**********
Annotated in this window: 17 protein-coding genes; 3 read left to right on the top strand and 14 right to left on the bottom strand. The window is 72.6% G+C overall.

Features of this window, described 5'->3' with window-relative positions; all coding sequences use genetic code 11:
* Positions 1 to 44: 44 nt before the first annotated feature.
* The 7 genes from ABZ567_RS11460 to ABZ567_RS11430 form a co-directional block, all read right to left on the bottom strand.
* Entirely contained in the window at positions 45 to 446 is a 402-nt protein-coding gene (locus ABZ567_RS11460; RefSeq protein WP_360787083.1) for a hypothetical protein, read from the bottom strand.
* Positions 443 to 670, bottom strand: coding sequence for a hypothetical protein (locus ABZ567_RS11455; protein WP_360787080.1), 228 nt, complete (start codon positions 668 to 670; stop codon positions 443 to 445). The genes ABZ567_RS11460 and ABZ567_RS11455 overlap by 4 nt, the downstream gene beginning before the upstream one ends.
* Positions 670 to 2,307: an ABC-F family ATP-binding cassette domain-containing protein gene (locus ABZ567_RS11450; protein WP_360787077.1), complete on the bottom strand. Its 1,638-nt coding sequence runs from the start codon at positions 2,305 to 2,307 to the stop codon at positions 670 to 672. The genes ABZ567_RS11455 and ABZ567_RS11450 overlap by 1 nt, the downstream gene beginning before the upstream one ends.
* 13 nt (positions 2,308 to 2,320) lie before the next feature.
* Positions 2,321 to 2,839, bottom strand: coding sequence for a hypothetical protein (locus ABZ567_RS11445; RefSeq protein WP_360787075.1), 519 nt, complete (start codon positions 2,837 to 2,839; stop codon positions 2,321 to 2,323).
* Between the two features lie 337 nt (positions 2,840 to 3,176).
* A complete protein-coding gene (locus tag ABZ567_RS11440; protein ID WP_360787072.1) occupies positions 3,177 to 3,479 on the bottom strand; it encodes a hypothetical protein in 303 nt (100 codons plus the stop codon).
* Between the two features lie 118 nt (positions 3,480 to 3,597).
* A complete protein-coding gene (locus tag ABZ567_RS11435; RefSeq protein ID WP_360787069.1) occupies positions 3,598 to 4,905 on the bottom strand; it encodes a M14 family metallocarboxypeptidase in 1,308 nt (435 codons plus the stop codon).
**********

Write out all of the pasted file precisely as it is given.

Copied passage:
Annotated in this window: 17 protein-coding genes; 3 read left to right on the top strand and 14 right to left on the bottom strand. The window is 72.6% G+C overall.

Features of this window, described 5'->3' with window-relative positions; all coding sequences use genetic code 11:
* Positions 1 to 44: 44 nt before the first annotated feature.
* The 7 genes from ABZ567_RS11460 to ABZ567_RS11430 form a co-directional block, all read right to left on the bottom strand.
* Entirely contained in the window at positions 45 to 446 is a 402-nt protein-coding gene (locus ABZ567_RS11460; RefSeq protein WP_360787083.1) for a hypothetical protein, read from the bottom strand.
* Positions 443 to 670, bottom strand: coding sequence for a hypothetical protein (locus ABZ567_RS11455; protein WP_360787080.1), 228 nt, complete (start codon positions 668 to 670; stop codon positions 443 to 445). The genes ABZ567_RS11460 and ABZ567_RS11455 overlap by 4 nt, the downstream gene beginning before the upstream one ends.
* Positions 670 to 2,307: an ABC-F family ATP-binding cassette domain-containing protein gene (locus ABZ567_RS11450; protein WP_360787077.1), complete on the bottom strand. Its 1,638-nt coding sequence runs from the start codon at positions 2,305 to 2,307 to the stop codon at positions 670 to 672. The genes ABZ567_RS11455 and ABZ567_RS11450 overlap by 1 nt, the downstream gene beginning before the upstream one ends.
* 13 nt (positions 2,308 to 2,320) lie before the next feature.
* Positions 2,321 to 2,839, bottom strand: coding sequence for a hypothetical protein (locus ABZ567_RS11445; RefSeq protein WP_360787075.1), 519 nt, complete (start codon positions 2,837 to 2,839; stop codon positions 2,321 to 2,323).
* Between the two features lie 337 nt (positions 2,840 to 3,176).
* A complete protein-coding gene (locus tag ABZ567_RS11440; protein ID WP_360787072.1) occupies positions 3,177 to 3,479 on the bottom strand; it encodes a hypothetical protein in 303 nt (100 codons plus the stop codon).
* Between the two features lie 118 nt (positions 3,480 to 3,597).
* A complete protein-coding gene (locus tag ABZ567_RS11435; RefSeq protein ID WP_360787069.1) occupies positions 3,598 to 4,905 on the bottom strand; it encodes a M14 family metallocarboxypeptidase in 1,308 nt (435 codons plus the stop codon).